Dancers & Companies

It's a Ballet Company. But It Doesn't Have Dancers or Rep—Yet.

Creating a ballet company for your city? There are many ways of going about it. Some start from the bottom, creating a school, training dancers and eventually incorporating them into a company. Others begin at the top, rounding up a board, hiring a director and then dancers.

But Indianapolis City Ballet, founded in 2009 by the late Robert Hesse and now led by his son Kevin, presents an alternate paradigm: start with building an audience. After several attempts to sustain a professional company in Indianapolis failed, Hesse and his team are experimenting with a new model: a non-profit producing organization that seeks to bolster the city's dance community by sponsoring events like gala performances, master classes and competitions.


"We endeavor to make Indianapolis one of the great cities for young dancers and dance fans," says Hesse. Generously funded by private donors, corporations and the Indianapolis Foundation, ICB is not associated with any particular school or aesthetic philosophy, but seeks to enrich the cultural life of Indianapolis through exposure to ballet, though not with a company of dancers or a repertory of its own.

A past ICB competition

One of the ways ICB builds the Indianapolis audience is through the ICB Dance Competition, to be held this weekend. Students compete in front of a distinguished panel of judges including Susan Jaffe of University of North Carolina School of the Arts, Melanie Person of The Ailey School and Claudio Muñoz of Houston Ballet, and have the opportunity to win summer intensive scholarships. Students can participate in master classes, a film screening, Q&A sessions and more. The competition aims to bring ballet to the larger Indianapolis community, engaging dance students as well as ballet aficionados.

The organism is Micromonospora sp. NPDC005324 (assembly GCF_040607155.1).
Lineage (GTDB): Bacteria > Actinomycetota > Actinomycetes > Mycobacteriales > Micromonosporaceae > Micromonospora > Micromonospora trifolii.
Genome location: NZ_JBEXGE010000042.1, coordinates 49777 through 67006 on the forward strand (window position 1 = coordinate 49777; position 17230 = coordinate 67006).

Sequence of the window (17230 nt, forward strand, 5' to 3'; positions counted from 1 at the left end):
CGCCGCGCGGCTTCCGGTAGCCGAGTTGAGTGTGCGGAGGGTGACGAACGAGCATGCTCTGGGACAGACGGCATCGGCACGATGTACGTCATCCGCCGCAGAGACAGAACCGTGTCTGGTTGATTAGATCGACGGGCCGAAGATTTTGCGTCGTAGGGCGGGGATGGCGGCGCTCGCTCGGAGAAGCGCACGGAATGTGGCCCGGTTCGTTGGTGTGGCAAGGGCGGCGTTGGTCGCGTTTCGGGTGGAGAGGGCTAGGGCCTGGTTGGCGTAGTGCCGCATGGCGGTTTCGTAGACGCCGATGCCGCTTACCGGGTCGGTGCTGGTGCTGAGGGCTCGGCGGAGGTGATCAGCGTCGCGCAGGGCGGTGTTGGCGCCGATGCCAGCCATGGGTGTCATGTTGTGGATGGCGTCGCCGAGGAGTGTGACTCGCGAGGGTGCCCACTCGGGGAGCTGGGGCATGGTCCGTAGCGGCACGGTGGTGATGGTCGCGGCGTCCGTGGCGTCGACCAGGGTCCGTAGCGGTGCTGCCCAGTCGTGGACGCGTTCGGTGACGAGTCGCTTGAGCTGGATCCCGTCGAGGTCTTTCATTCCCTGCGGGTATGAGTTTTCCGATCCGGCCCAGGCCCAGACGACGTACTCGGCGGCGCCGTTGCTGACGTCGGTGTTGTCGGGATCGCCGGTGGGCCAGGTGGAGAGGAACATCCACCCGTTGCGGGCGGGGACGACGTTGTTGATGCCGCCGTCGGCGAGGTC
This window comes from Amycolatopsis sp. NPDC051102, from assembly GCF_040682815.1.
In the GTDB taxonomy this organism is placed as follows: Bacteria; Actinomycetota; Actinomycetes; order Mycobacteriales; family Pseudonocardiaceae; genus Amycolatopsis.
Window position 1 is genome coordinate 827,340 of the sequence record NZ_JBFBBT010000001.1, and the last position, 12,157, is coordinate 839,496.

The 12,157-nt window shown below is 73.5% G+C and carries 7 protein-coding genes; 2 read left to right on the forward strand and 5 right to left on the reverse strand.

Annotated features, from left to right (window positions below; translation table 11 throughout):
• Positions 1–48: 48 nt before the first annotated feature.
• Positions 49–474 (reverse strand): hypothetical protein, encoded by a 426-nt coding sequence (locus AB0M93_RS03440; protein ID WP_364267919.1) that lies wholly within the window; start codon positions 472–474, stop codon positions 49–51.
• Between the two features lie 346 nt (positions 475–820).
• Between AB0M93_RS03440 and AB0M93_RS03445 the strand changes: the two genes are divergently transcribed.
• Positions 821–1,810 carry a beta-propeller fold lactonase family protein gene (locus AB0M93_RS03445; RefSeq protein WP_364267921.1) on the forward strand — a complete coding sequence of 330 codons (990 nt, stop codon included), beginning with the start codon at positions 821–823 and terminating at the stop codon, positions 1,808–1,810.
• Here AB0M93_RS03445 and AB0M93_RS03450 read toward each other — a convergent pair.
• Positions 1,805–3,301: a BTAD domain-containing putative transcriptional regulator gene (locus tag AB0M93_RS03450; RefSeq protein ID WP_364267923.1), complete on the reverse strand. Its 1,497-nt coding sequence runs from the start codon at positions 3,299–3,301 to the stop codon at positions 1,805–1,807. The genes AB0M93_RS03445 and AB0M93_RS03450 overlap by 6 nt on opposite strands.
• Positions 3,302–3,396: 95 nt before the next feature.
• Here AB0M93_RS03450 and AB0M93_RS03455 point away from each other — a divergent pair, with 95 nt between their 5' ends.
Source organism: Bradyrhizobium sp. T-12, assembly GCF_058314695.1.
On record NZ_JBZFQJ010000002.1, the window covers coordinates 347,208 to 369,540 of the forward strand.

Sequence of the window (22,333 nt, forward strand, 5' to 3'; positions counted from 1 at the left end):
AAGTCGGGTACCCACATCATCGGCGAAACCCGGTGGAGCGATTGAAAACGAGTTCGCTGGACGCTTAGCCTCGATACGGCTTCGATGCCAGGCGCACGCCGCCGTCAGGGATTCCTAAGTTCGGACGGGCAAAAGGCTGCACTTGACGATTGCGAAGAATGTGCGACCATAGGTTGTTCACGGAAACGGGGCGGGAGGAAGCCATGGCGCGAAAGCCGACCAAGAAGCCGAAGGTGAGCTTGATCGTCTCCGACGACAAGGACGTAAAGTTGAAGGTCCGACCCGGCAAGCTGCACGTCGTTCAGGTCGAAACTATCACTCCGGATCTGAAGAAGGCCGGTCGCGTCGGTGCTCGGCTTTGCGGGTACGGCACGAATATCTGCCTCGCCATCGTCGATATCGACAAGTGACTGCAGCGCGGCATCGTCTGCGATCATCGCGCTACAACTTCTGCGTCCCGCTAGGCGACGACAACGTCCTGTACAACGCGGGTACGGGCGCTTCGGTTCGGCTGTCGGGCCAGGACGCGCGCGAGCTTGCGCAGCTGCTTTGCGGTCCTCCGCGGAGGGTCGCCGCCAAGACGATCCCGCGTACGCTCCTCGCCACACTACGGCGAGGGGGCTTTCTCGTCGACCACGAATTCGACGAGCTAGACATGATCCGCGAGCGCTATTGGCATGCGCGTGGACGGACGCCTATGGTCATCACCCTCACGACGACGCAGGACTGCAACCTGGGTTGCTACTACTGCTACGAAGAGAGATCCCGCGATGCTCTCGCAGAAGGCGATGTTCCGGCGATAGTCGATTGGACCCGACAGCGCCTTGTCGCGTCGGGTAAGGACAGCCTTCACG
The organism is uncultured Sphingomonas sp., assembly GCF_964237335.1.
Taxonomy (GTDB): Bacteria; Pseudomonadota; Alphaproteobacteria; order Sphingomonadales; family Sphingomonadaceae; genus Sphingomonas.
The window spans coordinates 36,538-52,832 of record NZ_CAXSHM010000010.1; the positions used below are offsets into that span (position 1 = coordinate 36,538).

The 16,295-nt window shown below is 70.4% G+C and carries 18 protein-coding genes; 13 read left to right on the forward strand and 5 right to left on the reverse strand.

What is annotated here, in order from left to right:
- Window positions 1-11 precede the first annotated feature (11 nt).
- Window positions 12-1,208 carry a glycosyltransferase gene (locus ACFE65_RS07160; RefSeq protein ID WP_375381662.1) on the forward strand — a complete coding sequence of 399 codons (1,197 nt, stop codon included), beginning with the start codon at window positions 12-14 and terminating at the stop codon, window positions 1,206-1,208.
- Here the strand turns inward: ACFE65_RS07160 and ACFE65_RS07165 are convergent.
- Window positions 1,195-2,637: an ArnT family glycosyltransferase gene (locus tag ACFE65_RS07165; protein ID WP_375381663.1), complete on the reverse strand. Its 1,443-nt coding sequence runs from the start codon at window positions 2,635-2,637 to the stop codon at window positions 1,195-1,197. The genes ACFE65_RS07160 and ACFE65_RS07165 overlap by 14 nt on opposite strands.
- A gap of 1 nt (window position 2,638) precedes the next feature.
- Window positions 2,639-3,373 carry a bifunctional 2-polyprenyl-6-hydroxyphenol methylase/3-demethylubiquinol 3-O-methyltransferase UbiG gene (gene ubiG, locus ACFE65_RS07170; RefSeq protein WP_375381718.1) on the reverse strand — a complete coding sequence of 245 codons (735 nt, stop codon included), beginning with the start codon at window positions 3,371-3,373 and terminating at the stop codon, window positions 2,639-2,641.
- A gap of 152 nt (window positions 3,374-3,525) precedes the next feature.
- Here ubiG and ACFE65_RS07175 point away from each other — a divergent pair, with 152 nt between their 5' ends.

A past ICB competition

That's just one of the attempts ICB has made to develop a loyal ballet audience. Since its founding, they've held a monthly master class series, with artists such as Ashley Bouder, Herman Cornejo and Patrick Armand teaching up to 30 students at a time and allowing an additional ten observers. ICB has also coordinated with WFYI Public Television to produce and air documentaries and programs that highlight ballet.

A master class with Ashley Bouder

ICB's most visible event is the annual Evening with the Stars Gala, which presents an international roster of guest artists like Daniil Simkin, Sofiane Sylve and Tiler Peck, giving the Indianapolis community an opportunity to experience some of the world's most outstanding exemplars of the form.

ICB's Evening with the Stars Gala

Right now, ICB doesn't have plans for a permanent company. "We believe ICB may be the most exiting 'non-company' in the world," says Hesse.

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